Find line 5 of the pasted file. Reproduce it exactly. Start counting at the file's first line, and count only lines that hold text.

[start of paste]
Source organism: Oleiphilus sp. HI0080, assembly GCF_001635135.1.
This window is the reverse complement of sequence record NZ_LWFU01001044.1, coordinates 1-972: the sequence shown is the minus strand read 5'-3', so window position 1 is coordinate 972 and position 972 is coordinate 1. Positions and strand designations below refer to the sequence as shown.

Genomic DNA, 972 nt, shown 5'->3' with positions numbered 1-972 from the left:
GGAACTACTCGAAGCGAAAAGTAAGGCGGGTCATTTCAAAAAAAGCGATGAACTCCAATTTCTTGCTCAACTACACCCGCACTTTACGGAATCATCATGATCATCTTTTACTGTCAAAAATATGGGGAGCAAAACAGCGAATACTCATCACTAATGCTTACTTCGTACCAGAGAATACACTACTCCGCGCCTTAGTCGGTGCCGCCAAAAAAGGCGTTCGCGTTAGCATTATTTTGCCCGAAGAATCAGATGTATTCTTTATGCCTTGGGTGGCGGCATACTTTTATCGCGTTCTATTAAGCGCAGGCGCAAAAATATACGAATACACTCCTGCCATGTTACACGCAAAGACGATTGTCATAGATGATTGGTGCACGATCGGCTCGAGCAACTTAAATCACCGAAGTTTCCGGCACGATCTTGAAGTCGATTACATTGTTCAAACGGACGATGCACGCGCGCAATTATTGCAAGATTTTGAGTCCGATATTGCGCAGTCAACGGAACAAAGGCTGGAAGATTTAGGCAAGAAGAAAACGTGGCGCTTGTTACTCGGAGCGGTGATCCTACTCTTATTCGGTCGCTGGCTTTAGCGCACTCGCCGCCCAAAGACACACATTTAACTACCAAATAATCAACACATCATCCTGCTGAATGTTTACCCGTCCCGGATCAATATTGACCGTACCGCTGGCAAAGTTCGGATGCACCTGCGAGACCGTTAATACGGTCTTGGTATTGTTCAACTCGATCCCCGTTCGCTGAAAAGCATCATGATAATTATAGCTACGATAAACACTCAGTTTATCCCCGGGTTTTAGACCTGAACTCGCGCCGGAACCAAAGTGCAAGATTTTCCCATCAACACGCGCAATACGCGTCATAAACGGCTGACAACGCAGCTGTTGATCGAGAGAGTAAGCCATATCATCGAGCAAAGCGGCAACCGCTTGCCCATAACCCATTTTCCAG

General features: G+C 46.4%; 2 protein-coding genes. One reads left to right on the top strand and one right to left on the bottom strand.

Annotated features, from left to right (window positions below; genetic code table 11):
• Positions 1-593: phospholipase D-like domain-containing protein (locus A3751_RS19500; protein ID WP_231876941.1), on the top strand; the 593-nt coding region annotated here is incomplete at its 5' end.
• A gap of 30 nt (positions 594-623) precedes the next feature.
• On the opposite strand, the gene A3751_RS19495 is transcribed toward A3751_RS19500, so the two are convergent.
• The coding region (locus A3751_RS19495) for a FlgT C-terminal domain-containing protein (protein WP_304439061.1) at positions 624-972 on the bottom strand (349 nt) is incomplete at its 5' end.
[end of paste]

General features: G+C 46.4%; 2 protein-coding genes. One reads left to right on the top strand and one right to left on the bottom strand.